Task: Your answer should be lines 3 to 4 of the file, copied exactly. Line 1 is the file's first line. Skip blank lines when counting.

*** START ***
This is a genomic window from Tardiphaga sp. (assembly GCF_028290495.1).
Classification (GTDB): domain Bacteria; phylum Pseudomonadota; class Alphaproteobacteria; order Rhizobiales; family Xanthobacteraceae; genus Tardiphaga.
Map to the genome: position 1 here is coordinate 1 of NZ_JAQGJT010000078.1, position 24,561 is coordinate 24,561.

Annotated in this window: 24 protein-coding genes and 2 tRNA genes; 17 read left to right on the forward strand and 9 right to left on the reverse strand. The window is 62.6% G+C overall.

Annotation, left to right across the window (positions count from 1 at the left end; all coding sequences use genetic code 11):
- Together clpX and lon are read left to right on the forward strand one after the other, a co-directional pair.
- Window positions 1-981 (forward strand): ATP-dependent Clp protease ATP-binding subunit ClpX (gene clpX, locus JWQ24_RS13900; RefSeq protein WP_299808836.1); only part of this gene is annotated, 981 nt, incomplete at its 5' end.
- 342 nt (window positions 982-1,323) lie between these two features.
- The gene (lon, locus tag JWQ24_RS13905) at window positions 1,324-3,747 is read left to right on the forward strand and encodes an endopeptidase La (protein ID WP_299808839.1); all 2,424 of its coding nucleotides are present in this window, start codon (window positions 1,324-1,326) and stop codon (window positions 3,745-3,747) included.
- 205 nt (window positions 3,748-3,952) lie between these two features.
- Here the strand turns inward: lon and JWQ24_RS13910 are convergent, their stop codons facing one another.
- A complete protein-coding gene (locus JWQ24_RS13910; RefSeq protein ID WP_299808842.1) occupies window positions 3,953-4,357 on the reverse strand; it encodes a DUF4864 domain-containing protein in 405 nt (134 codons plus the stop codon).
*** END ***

Map to the genome: position 1 here is coordinate 1 of NZ_JAQGJT010000078.1, position 24,561 is coordinate 24,561.

Annotated in this window: 24 protein-coding genes and 2 tRNA genes; 17 read left to right on the forward strand and 9 right to left on the reverse strand. The window is 62.6% G+C overall.